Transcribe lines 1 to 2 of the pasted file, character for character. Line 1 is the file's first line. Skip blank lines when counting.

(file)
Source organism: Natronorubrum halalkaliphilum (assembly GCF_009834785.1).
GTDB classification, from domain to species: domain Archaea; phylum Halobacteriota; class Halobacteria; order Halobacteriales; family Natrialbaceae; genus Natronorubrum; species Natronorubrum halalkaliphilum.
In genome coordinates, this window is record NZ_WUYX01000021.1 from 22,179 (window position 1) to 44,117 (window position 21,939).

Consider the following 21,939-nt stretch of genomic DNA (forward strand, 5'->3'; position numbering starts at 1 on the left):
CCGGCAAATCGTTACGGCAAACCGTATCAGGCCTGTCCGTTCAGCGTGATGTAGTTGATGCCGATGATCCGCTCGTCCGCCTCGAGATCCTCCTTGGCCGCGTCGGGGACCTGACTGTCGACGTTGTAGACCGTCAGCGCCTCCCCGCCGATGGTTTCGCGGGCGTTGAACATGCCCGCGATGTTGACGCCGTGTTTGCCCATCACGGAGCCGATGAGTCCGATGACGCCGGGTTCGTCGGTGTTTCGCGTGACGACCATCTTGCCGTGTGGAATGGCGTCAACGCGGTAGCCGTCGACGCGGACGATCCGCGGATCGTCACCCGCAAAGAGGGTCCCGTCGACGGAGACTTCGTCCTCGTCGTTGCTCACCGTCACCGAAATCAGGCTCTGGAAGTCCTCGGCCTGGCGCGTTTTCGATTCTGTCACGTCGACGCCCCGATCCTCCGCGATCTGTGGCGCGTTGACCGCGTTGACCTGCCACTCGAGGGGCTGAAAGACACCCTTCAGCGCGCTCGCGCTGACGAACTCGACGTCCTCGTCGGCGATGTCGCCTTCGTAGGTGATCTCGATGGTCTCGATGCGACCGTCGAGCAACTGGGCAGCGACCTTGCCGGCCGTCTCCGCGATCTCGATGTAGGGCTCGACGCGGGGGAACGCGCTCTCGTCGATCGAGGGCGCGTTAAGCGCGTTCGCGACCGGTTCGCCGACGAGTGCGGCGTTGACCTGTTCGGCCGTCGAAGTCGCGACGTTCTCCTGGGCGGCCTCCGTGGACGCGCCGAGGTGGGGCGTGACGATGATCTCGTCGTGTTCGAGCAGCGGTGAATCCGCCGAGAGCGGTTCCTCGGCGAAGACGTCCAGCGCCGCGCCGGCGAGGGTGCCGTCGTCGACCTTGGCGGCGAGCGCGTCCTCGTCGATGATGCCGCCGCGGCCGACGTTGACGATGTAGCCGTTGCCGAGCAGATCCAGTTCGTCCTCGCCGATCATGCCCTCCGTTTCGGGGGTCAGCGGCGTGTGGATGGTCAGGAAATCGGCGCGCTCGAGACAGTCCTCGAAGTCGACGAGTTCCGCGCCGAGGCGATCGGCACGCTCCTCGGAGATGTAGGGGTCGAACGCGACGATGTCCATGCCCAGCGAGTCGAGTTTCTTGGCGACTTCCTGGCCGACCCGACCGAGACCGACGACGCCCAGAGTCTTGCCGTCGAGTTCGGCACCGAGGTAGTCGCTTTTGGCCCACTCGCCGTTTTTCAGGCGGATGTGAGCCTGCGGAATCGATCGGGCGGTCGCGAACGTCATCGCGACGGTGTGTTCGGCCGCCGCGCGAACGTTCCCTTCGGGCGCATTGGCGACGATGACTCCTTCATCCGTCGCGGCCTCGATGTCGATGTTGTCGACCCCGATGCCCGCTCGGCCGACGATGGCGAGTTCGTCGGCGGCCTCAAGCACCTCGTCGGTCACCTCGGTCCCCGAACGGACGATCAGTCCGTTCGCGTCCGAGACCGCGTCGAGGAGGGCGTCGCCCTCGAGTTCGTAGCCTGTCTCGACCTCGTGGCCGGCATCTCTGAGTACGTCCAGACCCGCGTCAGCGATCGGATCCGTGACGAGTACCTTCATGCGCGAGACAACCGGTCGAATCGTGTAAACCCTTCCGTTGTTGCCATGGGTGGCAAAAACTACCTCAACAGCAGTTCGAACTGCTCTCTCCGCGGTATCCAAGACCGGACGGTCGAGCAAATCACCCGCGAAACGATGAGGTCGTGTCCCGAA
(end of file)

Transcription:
Source organism: Natronorubrum halalkaliphilum (assembly GCF_009834785.1).
GTDB classification, from domain to species: domain Archaea; phylum Halobacteriota; class Halobacteria; order Halobacteriales; family Natrialbaceae; genus Natronorubrum; species Natronorubrum halalkaliphilum.